If your company is already tightening its belt, it might not do a lot of good to ask for a raise during your next performance review. Instead, consider asking for other perks that might be almost as good as cash in your pocket.
Photo by TedsBlog.
Workplace blog WorkAwesome has some great tips for getting the equivalent of a raise from your boss the next time you're due for a compensation hike. If she's likely to turn down even a cost of living raise because of budget cuts and layoffs, hit up the higher ups with creative ways to recognise your value as an employee.
How about a flexible schedule? If you're a morning person, maybe they'll let you come to the office at 7am and head out in the early afternoon when your co-workers are still chained to their desks. Or, maybe you can offer to work longer days Monday through Thursday and take Fridays off.
Telecommuting is another option to explore:
Would they be willing to let you work from home a day or two a week? If you got to be around the house more often, your dog would stop mistaking you for an intruder. You could also save thousands on your kids' therapy abandonment issues if you were able to appear on the sidelines of some of their sporting events before Junior starts growing a beard. I'm puzzled by places that don't allow at least some telecommuting. I tend to get more work done from home because I want to show my accountability when I'm not physically in the office. I'm also more relaxed and creative. Companies don't have to lease as much commercial space and it keeps cars off the road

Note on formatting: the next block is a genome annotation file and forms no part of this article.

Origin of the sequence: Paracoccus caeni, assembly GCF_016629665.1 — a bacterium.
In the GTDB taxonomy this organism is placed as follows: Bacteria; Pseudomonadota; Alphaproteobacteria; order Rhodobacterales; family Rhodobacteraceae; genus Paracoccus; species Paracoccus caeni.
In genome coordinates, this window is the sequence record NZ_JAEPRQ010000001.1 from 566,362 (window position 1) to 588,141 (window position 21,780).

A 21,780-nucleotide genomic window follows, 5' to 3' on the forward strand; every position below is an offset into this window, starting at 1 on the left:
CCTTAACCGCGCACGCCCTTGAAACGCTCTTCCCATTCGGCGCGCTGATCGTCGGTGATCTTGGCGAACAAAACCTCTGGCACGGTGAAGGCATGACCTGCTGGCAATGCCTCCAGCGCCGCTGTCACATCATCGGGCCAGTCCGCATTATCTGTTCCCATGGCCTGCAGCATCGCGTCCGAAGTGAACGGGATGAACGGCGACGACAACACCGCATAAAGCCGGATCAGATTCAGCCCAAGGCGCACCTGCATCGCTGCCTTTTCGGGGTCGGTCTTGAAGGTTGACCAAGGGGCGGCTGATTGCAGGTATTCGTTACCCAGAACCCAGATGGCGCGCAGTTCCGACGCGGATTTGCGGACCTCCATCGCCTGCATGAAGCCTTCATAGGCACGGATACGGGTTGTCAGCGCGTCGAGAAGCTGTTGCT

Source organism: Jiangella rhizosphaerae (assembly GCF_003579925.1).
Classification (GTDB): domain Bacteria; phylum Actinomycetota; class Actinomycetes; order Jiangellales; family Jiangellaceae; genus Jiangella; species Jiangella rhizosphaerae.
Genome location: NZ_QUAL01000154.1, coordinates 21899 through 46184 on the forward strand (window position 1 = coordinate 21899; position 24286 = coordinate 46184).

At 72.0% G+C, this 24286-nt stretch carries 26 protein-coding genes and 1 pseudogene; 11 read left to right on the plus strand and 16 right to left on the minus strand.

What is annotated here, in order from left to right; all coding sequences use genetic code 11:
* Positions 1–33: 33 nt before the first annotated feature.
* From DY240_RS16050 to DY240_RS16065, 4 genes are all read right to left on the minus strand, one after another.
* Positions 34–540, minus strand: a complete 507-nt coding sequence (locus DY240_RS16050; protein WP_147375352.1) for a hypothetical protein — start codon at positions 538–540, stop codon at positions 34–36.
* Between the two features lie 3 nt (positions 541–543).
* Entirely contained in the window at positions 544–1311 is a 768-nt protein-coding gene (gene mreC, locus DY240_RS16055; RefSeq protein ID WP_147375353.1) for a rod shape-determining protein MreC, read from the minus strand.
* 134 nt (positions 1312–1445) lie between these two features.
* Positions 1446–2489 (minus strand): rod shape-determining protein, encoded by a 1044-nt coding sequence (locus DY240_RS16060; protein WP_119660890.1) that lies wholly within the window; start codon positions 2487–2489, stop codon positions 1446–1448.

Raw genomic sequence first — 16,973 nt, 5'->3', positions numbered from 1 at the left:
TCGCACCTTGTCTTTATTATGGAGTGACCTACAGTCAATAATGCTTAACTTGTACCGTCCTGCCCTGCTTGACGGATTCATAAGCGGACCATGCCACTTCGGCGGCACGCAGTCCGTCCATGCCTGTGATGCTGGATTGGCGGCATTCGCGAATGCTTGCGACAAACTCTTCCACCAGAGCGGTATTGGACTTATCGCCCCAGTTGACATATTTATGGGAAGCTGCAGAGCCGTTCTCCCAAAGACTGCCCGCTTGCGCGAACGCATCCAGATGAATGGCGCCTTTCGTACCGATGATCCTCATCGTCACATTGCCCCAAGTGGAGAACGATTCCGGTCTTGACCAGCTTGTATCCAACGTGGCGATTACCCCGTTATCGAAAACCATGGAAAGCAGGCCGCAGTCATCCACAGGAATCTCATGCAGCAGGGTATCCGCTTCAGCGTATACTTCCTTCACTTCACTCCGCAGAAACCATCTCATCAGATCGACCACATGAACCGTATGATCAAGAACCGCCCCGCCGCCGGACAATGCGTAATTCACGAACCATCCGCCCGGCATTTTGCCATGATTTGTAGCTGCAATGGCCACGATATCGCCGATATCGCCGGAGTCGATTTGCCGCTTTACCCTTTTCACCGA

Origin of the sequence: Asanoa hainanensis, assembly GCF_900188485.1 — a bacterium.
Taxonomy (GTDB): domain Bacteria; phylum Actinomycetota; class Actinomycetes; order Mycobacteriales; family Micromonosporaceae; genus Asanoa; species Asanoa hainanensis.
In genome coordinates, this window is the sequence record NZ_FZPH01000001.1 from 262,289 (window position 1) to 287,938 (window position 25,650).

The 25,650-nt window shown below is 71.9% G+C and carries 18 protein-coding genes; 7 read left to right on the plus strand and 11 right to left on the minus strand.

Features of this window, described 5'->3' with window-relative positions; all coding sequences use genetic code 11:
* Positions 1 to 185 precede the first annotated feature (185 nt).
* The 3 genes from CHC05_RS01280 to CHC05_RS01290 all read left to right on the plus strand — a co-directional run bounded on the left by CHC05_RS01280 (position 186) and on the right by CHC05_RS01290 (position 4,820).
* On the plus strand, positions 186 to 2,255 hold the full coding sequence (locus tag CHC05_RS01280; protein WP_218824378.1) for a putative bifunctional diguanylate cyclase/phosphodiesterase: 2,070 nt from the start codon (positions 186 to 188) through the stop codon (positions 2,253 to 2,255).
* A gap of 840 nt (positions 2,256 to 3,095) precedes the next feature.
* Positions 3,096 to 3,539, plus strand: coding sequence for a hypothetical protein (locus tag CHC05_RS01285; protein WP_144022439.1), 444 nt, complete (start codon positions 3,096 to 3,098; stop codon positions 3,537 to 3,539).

Hit up the post for more ways to ask for other perks in exchange for a fat raise at your next review. Have you ever tried something like this with your boss? How'd it go? What kinds of creative ideas did you come up with? Share in the comments.
Reality Breakdown: Raises on Lowered Budgets? [WorkAwesome]